Sunday, October 10, 2010

Freedom of Speech, According to John Waters



In the segment that begins at 6:40, the always-interesting John Waters becomes possibly even more pro-free-speech than I am, by saying "you should be able to yell 'fire' in a crowded theater."

Come to think of it, I guess I agree with him there. As far as the fundamental issue of principle involved -- the issue of what our rights are -- I think it is both true and important to say that you should indeed be able to yell "fire" in a crowded theater.

After all, what offense am I committing, exactly, if I do falsely yell fire and start a panic? I would be committing exactly the same offense if I simply threw the fire alarm switch, with the same results but without saying a word. This simple fact shows that, the right is that is violated by shouting fire is not a right against being harmed by another person's speech. It has nothing to do with speech or freedom of speech.

But surely, under normal circumstances, the person who maliciously causes a panic is violating a right. What right is that? Consider another little thought experiment, proposed by Walter Block years ago in one of the most thought-provoking books ever written: Before you enter the theater, you can see, printed very clearly on the ticket, the following warning:
TONIGHT'S PERFORMANCE IS A PRESENTATION OF THE MASOCHIST'S CLUB. AT ANY MOMENT DURING THE SHOW, SOMETHING MAY HAPPEN THAT WILL CAUSE A PANIC. INJURIES AND EVEN DEATH MAY RESULT.
Meanwhile, I have devised a plan to do something -- far more clever and imaginative that yelling fire or throwing a switch -- that will send you and the others flying for the exit before you think Wait! Stop! We've been tricked! What fun!

Obviously, no one would do this, but I would say that this bizarre, crazy arrangement would not violate the rights of the bizarre, crazy adults who agree to enter into it.

This mere theoretical possibility shows that Oliver Wendell Holmes was wrong when he first made the "shouting fire" point in Schenck v. U. S. His point was that the government can prohibit speech with a certain content (in the Schenck case, criticism of military conscription) simply on the ground of the physical consequences of that content -- the "clear and present danger" it creates (in Schenck, danger to the government).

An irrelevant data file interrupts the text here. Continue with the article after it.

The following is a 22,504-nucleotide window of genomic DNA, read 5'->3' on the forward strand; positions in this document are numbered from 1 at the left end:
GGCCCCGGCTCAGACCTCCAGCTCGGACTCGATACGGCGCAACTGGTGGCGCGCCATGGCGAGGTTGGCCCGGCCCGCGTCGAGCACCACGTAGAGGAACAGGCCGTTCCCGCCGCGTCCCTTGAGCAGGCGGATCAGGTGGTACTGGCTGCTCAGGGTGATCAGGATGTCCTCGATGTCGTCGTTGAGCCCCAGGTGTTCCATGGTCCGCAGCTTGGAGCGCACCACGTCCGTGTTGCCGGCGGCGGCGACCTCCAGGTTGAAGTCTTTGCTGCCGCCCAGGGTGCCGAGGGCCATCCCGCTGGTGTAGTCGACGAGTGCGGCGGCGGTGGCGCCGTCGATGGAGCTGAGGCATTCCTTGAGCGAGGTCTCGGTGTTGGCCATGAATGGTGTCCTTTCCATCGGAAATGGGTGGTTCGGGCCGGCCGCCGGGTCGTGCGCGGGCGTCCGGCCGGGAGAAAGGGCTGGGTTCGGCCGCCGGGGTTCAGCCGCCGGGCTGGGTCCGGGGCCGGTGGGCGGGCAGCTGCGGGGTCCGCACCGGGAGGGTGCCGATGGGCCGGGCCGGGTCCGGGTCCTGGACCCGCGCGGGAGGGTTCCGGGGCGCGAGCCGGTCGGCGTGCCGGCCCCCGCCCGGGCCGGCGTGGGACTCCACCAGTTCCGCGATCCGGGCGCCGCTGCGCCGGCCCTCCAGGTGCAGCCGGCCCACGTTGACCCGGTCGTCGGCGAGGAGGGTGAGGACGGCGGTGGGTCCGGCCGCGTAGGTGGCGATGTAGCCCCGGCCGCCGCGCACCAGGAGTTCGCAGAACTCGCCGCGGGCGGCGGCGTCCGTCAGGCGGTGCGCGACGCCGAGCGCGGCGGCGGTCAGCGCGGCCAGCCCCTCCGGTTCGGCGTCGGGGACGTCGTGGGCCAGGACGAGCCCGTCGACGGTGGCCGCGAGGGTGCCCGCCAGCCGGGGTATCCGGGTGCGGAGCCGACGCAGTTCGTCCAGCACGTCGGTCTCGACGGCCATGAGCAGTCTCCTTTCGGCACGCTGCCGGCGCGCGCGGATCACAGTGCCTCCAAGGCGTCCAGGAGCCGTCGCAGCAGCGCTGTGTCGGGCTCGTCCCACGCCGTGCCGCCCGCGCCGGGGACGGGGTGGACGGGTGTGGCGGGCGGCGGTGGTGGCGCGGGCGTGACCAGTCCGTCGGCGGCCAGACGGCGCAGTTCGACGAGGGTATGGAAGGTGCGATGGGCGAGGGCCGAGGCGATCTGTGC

The right that is violated by falsely shouting fire is a contractual right, and the most important single feature of contractual rights is that they can be altered by mutual consent.

Under ordinary circumstances, I should be punished for falsely shouting fire, but the reason for this has nothing to do with the government's alleged right to censor certain messages on the ground that they are inherently "dangerous." One way to make this point is to say, as John does, "you should be able to yell 'fire' in a crowded theater."

4 comments:

Max said...

The mind-body dichotomy has plagued mankind for thousands of years, so it's not surprising to see it pop up here:

"I still can't think of a way to own it without poisoning myself."

The trouble with that moldy canvas "painting" is that it will also poison his mind - not just his body.

SINVILLE said...

It makes me sentimental not to be involved in the art scene when I watched the interview. He is the ultimate people watcher.

Lester Hunt said...

He's my favorite filthy pervert in the whole world. And I mean that as a compliment. Which is how he would take it-- even more so if I did NOT mean it that way.

SINVILLE said...

lol
I think of him as an artist and we are all broken people. I love his facade but I bet he has a secret shame-he probably reads the bible, or can recite Pride and Prejudice from memory.